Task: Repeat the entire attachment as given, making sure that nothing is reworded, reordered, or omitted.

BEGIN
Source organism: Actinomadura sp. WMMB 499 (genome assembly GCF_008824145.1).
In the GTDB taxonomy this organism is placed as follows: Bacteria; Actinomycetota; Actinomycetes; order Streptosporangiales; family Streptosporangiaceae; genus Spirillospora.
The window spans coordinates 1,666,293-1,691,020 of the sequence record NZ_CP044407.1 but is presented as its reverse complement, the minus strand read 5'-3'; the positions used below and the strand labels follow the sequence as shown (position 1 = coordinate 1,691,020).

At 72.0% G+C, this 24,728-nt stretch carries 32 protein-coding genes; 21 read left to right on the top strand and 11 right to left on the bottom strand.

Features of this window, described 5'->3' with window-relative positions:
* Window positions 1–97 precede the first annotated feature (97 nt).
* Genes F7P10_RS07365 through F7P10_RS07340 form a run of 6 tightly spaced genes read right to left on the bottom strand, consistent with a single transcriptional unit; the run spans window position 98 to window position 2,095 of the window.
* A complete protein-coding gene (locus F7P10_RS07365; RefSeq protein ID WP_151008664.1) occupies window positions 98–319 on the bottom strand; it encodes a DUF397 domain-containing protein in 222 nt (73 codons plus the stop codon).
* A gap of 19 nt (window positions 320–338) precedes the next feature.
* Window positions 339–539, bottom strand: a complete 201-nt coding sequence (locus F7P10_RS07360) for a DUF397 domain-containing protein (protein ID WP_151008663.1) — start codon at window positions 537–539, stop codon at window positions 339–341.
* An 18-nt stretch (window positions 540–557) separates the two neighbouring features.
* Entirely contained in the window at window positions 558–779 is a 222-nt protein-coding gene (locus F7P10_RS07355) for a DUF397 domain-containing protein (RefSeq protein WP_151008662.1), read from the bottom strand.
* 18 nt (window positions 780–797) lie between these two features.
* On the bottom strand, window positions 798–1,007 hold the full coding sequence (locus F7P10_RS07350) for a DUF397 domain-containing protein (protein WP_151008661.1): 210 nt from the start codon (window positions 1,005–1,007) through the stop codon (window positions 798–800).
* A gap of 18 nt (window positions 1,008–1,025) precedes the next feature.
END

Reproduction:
Source organism: Actinomadura sp. WMMB 499 (genome assembly GCF_008824145.1).
In the GTDB taxonomy this organism is placed as follows: Bacteria; Actinomycetota; Actinomycetes; order Streptosporangiales; family Streptosporangiaceae; genus Spirillospora.
The window spans coordinates 1,666,293-1,691,020 of the sequence record NZ_CP044407.1 but is presented as its reverse complement, the minus strand read 5'-3'; the positions used below and the strand labels follow the sequence as shown (position 1 = coordinate 1,691,020).

At 72.0% G+C, this 24,728-nt stretch carries 32 protein-coding genes; 21 read left to right on the top strand and 11 right to left on the bottom strand.

Features of this window, described 5'->3' with window-relative positions:
* Window positions 1–97 precede the first annotated feature (97 nt).
* Genes F7P10_RS07365 through F7P10_RS07340 form a run of 6 tightly spaced genes read right to left on the bottom strand, consistent with a single transcriptional unit; the run spans window position 98 to window position 2,095 of the window.
* A complete protein-coding gene (locus F7P10_RS07365; RefSeq protein ID WP_151008664.1) occupies window positions 98–319 on the bottom strand; it encodes a DUF397 domain-containing protein in 222 nt (73 codons plus the stop codon).
* A gap of 19 nt (window positions 320–338) precedes the next feature.
* Window positions 339–539, bottom strand: a complete 201-nt coding sequence (locus F7P10_RS07360) for a DUF397 domain-containing protein (protein ID WP_151008663.1) — start codon at window positions 537–539, stop codon at window positions 339–341.
* An 18-nt stretch (window positions 540–557) separates the two neighbouring features.
* Entirely contained in the window at window positions 558–779 is a 222-nt protein-coding gene (locus F7P10_RS07355) for a DUF397 domain-containing protein (RefSeq protein WP_151008662.1), read from the bottom strand.
* 18 nt (window positions 780–797) lie between these two features.
* On the bottom strand, window positions 798–1,007 hold the full coding sequence (locus F7P10_RS07350) for a DUF397 domain-containing protein (protein WP_151008661.1): 210 nt from the start codon (window positions 1,005–1,007) through the stop codon (window positions 798–800).
* A gap of 18 nt (window positions 1,008–1,025) precedes the next feature.